Cultivate a School-Wide Culture of Attendance

All schools should have a welcoming and engaging environment that includes a strong emphasis on the importance of going to class every day. Principals can model this approach and engage staff in consistently sending the message that attendance matters. 

Principals and school staff are well positioned to help families understand what their children are learning in school and what they miss when they are absent. Parents and students may not realize that even excused absences, if they accumulate, can be a problem and lead to falling behind in the classroom. Few families realize that absenteeism is a problem as early as pre-K and kindergarten. The latest research suggests the most effective communication goes beyond talking about the benefits of attendance to making parents aware of the adverse impact of absences on learning, so they strive for students to only miss school when an absence is unavoidable.

Here are four ideas that can help cultivate a school-wide culture of attendance:

  1. Start outreach before the school year begins
  2. Leverage existing activities to communicate the importance of good attendance and offer support
  3. Nurture a school-wide system of attendance incentives and recognition
  4. Get involved in Attendance Awareness Month

1. Start outreach before the school year begins

Principals can use back-to-school letters, social media, phone calls or visits from teachers, robo-calls (ideally personalized by classroom), and even text messaging to communicate about how important attendance is for student achievement, provide families with valuable back-to-school information, and ensure families know when school starts. While parents are the primary target for elementary outreach, students are also a critical focus of messaging campaigns by middle and high schools.

2. Leverage existing activities to communicate the importance of attendance and offer support

School assemblies, back to school nights, pre-K or kindergarten orientation events, parent-teacher conferences, and newsletters all represent important opportunities to engage students and their families, send the message that regular attendance is an expectation, and build awareness that absences reduce their child’s opportunities to learn. Wherever possible, establish and maintain two-way communication, including collecting up-to-date contact information and encouraging families to ask for assistance if they face barriers such as transportation issues, job loss, unstable housing arrangements, or health concerns.

Keep in mind that most families believe that attendance is important but do not realize how easily absences can add up to academic risk.  

Ad Council, California Attendance Survey Parent Results, August 2015

Talk positively about the importance of attendance while motivating families to keep track of absences. Mention that families will be contacted if school staff members notice too many absences. Make sure families know that even in pre-K and Kindergarten, just missing two days a month can impact learning and make it difficult for children to develop a habit of regular attendance that will help them succeed throughout their school career.

Tools that can be used to communicate with students and parents about the importance of attendance:

Teachers are an especially important resource for engaging in caring outreach, given they are in daily contact with students and can take advantage of regularly scheduled interactions, such as parent-teacher conferences, to talk one-on-one with parents. As the first line of prevention and intervention, teachers can make attendance a normal topic in all interactions with parents. Teachers can also bring in additional school staff if a deeper intervention is needed.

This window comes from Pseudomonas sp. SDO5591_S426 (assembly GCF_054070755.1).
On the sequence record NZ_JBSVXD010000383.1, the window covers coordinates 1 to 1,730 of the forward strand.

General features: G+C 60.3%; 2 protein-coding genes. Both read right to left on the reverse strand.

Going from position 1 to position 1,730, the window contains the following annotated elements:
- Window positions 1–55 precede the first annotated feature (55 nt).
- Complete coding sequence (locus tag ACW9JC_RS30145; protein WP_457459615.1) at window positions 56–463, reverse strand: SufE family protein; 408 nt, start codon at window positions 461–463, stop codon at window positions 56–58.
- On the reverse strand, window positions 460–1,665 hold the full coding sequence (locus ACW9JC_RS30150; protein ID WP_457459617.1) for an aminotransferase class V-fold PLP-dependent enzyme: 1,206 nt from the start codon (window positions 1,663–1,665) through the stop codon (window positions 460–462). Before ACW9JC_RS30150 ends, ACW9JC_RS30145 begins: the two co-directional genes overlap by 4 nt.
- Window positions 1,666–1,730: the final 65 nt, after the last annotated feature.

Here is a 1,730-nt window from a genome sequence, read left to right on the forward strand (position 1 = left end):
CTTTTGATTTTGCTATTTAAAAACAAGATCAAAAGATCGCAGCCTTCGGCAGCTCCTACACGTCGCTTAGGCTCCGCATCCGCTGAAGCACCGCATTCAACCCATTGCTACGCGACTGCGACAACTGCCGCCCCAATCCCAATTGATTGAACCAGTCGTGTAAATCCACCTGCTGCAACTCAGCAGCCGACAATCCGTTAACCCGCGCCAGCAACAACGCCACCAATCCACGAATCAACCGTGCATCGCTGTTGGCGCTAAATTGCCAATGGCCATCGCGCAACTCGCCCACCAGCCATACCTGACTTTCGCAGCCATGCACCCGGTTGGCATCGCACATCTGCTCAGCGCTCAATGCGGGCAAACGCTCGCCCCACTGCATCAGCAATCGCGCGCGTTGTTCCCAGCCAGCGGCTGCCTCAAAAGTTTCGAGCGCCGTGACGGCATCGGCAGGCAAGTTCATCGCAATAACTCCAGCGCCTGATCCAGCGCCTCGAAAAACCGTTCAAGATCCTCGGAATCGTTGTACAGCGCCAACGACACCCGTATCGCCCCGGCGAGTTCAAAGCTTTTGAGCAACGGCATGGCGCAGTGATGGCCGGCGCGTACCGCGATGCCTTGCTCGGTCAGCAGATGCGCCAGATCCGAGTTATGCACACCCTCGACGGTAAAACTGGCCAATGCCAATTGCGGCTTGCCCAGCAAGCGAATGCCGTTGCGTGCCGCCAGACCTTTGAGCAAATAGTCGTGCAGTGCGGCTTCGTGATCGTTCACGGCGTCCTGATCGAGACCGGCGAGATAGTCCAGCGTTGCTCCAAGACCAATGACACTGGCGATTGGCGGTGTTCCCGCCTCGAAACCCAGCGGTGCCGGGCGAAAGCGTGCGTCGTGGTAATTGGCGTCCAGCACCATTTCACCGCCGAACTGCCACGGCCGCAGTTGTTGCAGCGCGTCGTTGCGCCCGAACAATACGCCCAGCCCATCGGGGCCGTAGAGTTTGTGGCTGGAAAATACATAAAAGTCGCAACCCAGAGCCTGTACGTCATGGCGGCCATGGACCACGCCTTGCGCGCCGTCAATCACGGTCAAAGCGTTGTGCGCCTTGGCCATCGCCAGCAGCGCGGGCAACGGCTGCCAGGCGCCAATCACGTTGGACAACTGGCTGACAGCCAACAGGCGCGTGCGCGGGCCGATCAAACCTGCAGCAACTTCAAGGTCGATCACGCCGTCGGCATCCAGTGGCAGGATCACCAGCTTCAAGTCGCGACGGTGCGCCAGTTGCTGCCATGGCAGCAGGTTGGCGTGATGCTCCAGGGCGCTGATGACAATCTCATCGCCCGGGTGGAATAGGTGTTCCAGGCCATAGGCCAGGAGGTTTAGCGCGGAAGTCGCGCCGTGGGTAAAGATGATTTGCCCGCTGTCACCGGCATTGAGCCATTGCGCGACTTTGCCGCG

Tools for teachers to engage families in learning about the importance of attendance:

3. Nurture a school-wide approach to attendance incentives and recognition

School communities can send a clear message that going to school every day is a priority by providing regular recognition and rewards to students and families who have good and improved attendance. Tardiness can be addressed by ensuring awards recognize on-time attendance.

Keep in mind the goal is not to focus just on perfect attendance for a quarter or semester since the children who struggle the most will soon be left out of such awards. Schools, for example, can recognize most improved attendance as well as perfect attendance for each week so students have a chance to try again even if they had an absence the prior week.

In addition, schools should consider recognizing parents and families as well as students for their role in getting their children to school.  Schools can acknowledge families by calling out their names or offering a flower at a general school assembly to every family whose child had perfect attendance the past month. 

A school-wide approach can also help improve the accuracy of attendance data since the students themselves are likely to help ensure teachers are aware of who is and is not in class. Attendance incentive programs should be designed to encourage teachers to convey the importance of attendance by taking roll in a positive manner that shows students that they notice and appreciate when they come to class.

4. Get involved in Attendance Awareness Month

Beginning with the new school year and throughout the month of September, organizations and communities throughout the country use Attendance Awareness Month to ensure they start the school year off with a strong start. Since school starts in August in Arkansas, you can begin to highlight the importance of ensuring absences do not add up from the first day of school as you set the school-wide culture and the norms for the entire school year.

 Be sure to check out these resources: